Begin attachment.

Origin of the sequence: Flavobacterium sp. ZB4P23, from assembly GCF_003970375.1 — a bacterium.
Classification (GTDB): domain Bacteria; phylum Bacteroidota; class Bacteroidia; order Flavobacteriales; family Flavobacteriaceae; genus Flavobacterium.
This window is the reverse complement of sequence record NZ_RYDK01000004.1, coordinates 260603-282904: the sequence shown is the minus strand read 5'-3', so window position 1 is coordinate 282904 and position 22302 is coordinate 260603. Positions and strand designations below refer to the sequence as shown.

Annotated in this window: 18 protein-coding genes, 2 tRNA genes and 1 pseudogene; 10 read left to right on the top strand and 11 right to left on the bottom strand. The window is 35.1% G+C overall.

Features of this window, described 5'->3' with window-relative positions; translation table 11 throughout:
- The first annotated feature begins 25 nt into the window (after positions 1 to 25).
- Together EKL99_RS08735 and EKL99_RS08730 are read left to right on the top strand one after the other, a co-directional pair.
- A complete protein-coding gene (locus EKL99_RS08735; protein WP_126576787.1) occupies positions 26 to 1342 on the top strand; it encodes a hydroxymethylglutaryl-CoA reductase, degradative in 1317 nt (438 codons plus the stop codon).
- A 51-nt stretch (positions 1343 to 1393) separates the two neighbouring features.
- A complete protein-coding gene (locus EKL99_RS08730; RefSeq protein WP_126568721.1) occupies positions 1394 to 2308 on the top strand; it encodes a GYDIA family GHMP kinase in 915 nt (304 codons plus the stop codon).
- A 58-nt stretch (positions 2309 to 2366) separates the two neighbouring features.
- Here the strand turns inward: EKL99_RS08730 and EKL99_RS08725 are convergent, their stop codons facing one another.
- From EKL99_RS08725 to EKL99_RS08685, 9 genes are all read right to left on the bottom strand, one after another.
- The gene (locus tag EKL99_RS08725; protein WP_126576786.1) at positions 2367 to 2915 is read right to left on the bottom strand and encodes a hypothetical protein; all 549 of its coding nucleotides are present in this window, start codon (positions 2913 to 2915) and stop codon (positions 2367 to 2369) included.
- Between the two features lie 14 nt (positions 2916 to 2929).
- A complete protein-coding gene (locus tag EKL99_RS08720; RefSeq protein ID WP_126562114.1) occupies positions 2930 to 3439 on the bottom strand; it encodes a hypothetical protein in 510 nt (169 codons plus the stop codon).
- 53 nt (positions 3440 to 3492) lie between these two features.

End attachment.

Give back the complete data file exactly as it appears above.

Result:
Origin of the sequence: Flavobacterium sp. ZB4P23, from assembly GCF_003970375.1 — a bacterium.
Classification (GTDB): domain Bacteria; phylum Bacteroidota; class Bacteroidia; order Flavobacteriales; family Flavobacteriaceae; genus Flavobacterium.
This window is the reverse complement of sequence record NZ_RYDK01000004.1, coordinates 260603-282904: the sequence shown is the minus strand read 5'-3', so window position 1 is coordinate 282904 and position 22302 is coordinate 260603. Positions and strand designations below refer to the sequence as shown.

Annotated in this window: 18 protein-coding genes, 2 tRNA genes and 1 pseudogene; 10 read left to right on the top strand and 11 right to left on the bottom strand. The window is 35.1% G+C overall.

Features of this window, described 5'->3' with window-relative positions; translation table 11 throughout:
- The first annotated feature begins 25 nt into the window (after positions 1 to 25).
- Together EKL99_RS08735 and EKL99_RS08730 are read left to right on the top strand one after the other, a co-directional pair.
- A complete protein-coding gene (locus EKL99_RS08735; protein WP_126576787.1) occupies positions 26 to 1342 on the top strand; it encodes a hydroxymethylglutaryl-CoA reductase, degradative in 1317 nt (438 codons plus the stop codon).
- A 51-nt stretch (positions 1343 to 1393) separates the two neighbouring features.
- A complete protein-coding gene (locus EKL99_RS08730; RefSeq protein WP_126568721.1) occupies positions 1394 to 2308 on the top strand; it encodes a GYDIA family GHMP kinase in 915 nt (304 codons plus the stop codon).
- A 58-nt stretch (positions 2309 to 2366) separates the two neighbouring features.
- Here the strand turns inward: EKL99_RS08730 and EKL99_RS08725 are convergent, their stop codons facing one another.
- From EKL99_RS08725 to EKL99_RS08685, 9 genes are all read right to left on the bottom strand, one after another.
- The gene (locus tag EKL99_RS08725; protein WP_126576786.1) at positions 2367 to 2915 is read right to left on the bottom strand and encodes a hypothetical protein; all 549 of its coding nucleotides are present in this window, start codon (positions 2913 to 2915) and stop codon (positions 2367 to 2369) included.
- Between the two features lie 14 nt (positions 2916 to 2929).
- A complete protein-coding gene (locus tag EKL99_RS08720; RefSeq protein ID WP_126562114.1) occupies positions 2930 to 3439 on the bottom strand; it encodes a hypothetical protein in 510 nt (169 codons plus the stop codon).
- 53 nt (positions 3440 to 3492) lie between these two features.